The fallout from Red Hat’s recent decision to make it harder to access to the source code of its flagship Red Hat Enterprise Linux (RHEL) distribution continues. A number of Linux distributions, including Alma Linux, Rocky Linux and Oracle Linux based their distributions on RHEL. When Red Hat cut off the standard ways they used to get the source code for their distributions, SUSE quickly jumped into the breach with a RHEL fork.
Today, Oracle, SUSE and CIQ (the commercial entity behind Rocky Linux) are launching a more formal pact in the form of the Open Enterprise Linux Association (OpenELA), which describes itself as a “community repository for enterprise Linux sources.” In the context of the Red Hat saga, OpenELA’s tagline says a lot: “No subscriptions. No passwords. No barriers. Freeloaders welcome.”
The association’s stated mission is to encourage the development of RHEL-compatible distributions by providing open and free Enterprise Linux source code, starting later this year with the sources necessary to build RHEL 8 and 9. Support for RHEL 7 is currently being listed as ‘possibly.’
“Collaboration is critical to fostering innovation, which is why we welcome everyone to be part of this association and help us uphold open community standards,” said Thomas Di Giacomo, chief technology and product officer of SUSE. “SUSE is a strong believer in making choice happen. Together with the open source community we will redefine what it truly means to be open and deliver a stronger future for EL.”
Red Hat’s decision left a vacuum in the Linux distribution space and SUSE, as one of the largest commercial Linux entities besides Red Hat, seems to be more than willing to fill it. Oracle’s association with this project may be a bit more of a surprise — and its reputation in the open-source ecosystem remains tarnished — but the company has long based its Oracle Linux distribution on Red Hat and the Oracle Cloud essentially runs on it. Unlike some other companies, though, Oracle Linux offers support for what it calls the ‘Red Hat Compatible Kernel’ and the ‘Unbreakable Enterprise Kernel’ with its own enhancements.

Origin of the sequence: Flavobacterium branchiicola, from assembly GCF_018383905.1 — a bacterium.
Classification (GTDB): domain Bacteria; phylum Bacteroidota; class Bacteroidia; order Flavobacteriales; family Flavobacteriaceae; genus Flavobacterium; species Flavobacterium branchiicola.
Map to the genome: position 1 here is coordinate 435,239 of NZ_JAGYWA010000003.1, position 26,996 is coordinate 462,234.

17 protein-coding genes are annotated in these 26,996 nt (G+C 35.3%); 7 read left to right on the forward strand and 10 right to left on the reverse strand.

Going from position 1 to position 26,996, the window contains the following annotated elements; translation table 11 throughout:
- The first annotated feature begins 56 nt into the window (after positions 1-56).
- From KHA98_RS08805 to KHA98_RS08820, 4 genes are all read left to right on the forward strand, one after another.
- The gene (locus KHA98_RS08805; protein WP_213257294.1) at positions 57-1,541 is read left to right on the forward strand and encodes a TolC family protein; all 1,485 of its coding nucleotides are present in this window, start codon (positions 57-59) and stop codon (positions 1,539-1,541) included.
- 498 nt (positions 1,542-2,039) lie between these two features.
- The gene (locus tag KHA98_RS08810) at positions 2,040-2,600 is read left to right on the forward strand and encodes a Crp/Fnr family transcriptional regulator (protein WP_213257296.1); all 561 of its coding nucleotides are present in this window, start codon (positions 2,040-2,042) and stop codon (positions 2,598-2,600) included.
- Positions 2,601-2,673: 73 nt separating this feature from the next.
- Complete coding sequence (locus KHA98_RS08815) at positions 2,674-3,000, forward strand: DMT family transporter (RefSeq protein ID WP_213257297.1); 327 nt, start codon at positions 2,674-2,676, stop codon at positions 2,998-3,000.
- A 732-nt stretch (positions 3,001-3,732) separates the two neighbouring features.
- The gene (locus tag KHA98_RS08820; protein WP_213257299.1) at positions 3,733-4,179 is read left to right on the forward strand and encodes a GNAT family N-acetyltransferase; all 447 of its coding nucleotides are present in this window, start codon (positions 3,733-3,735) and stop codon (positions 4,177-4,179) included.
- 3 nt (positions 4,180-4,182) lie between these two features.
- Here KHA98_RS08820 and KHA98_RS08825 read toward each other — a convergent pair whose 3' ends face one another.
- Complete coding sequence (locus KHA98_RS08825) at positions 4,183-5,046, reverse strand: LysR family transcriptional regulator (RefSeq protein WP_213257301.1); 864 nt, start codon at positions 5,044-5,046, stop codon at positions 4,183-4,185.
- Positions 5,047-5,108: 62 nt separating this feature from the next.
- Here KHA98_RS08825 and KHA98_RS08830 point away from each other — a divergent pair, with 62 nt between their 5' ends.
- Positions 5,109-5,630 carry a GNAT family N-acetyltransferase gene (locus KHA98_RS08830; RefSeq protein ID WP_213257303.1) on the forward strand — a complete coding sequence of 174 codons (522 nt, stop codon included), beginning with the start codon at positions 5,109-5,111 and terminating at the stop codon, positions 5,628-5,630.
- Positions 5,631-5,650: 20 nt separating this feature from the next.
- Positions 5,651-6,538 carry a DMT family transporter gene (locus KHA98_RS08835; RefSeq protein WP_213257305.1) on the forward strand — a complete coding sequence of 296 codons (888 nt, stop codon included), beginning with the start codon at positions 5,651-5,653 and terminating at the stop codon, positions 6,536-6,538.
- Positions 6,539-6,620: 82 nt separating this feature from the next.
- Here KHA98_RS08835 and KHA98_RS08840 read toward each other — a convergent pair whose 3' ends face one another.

It’s also worth noting that SUSE’s existing portfolio of Linux distributions won’t change because of this move. “We will, of course, stay fully committed to our own Linux portfolio as well as to our openSUSE Linux distributions,” wrote Vojtěch Pavlík, SUSE’s GM for business-critical Linux, in a separate blog post today. “With our introduction of Liberty Linux last year, which provides support to former CentOS users and provides a migration path to many other distributions, we set the stage by supporting customers regardless of the distribution they are using, leading to more diversity and openness in the communities.”
The founding companies note that they invite other organizations and community members to join the new Linux